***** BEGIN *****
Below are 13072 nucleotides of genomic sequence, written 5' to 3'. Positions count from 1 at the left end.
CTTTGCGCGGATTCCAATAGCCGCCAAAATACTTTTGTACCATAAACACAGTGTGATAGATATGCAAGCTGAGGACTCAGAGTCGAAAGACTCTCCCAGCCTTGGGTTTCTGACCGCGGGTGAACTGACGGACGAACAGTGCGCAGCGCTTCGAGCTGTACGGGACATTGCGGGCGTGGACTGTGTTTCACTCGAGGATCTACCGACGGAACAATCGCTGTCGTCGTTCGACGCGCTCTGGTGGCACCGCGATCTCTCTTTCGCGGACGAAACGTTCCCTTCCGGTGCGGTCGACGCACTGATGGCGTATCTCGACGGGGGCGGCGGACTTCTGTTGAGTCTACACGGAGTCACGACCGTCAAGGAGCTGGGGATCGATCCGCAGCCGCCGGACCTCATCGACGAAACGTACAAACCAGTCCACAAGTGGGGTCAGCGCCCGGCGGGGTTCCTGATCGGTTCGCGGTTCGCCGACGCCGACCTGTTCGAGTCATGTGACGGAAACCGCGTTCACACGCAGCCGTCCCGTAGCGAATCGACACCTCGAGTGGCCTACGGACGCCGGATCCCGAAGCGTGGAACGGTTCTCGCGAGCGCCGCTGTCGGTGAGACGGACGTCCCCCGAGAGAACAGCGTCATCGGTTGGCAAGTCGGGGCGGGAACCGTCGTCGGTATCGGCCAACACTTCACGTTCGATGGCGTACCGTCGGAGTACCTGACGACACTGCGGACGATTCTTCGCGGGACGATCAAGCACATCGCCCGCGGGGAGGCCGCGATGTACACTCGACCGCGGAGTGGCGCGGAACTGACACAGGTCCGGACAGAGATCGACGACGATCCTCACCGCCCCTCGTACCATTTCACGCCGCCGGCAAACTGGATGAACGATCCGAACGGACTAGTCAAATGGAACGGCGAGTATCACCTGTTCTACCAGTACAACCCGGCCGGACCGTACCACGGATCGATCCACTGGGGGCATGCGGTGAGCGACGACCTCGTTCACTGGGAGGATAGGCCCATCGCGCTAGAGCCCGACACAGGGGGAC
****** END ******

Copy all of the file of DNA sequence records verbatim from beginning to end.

Below are 13072 nucleotides of genomic sequence, written 5' to 3'. Positions count from 1 at the left end.
CTTTGCGCGGATTCCAATAGCCGCCAAAATACTTTTGTACCATAAACACAGTGTGATAGATATGCAAGCTGAGGACTCAGAGTCGAAAGACTCTCCCAGCCTTGGGTTTCTGACCGCGGGTGAACTGACGGACGAACAGTGCGCAGCGCTTCGAGCTGTACGGGACATTGCGGGCGTGGACTGTGTTTCACTCGAGGATCTACCGACGGAACAATCGCTGTCGTCGTTCGACGCGCTCTGGTGGCACCGCGATCTCTCTTTCGCGGACGAAACGTTCCCTTCCGGTGCGGTCGACGCACTGATGGCGTATCTCGACGGGGGCGGCGGACTTCTGTTGAGTCTACACGGAGTCACGACCGTCAAGGAGCTGGGGATCGATCCGCAGCCGCCGGACCTCATCGACGAAACGTACAAACCAGTCCACAAGTGGGGTCAGCGCCCGGCGGGGTTCCTGATCGGTTCGCGGTTCGCCGACGCCGACCTGTTCGAGTCATGTGACGGAAACCGCGTTCACACGCAGCCGTCCCGTAGCGAATCGACACCTCGAGTGGCCTACGGACGCCGGATCCCGAAGCGTGGAACGGTTCTCGCGAGCGCCGCTGTCGGTGAGACGGACGTCCCCCGAGAGAACAGCGTCATCGGTTGGCAAGTCGGGGCGGGAACCGTCGTCGGTATCGGCCAACACTTCACGTTCGATGGCGTACCGTCGGAGTACCTGACGACACTGCGGACGATTCTTCGCGGGACGATCAAGCACATCGCCCGCGGGGAGGCCGCGATGTACACTCGACCGCGGAGTGGCGCGGAACTGACACAGGTCCGGACAGAGATCGACGACGATCCTCACCGCCCCTCGTACCATTTCACGCCGCCGGCAAACTGGATGAACGATCCGAACGGACTAGTCAAATGGAACGGCGAGTATCACCTGTTCTACCAGTACAACCCGGCCGGACCGTACCACGGATCGATCCACTGGGGGCATGCGGTGAGCGACGACCTCGTTCACTGGGAGGATAGGCCCATCGCGCTAGAGCCCGACACAGGGGGAC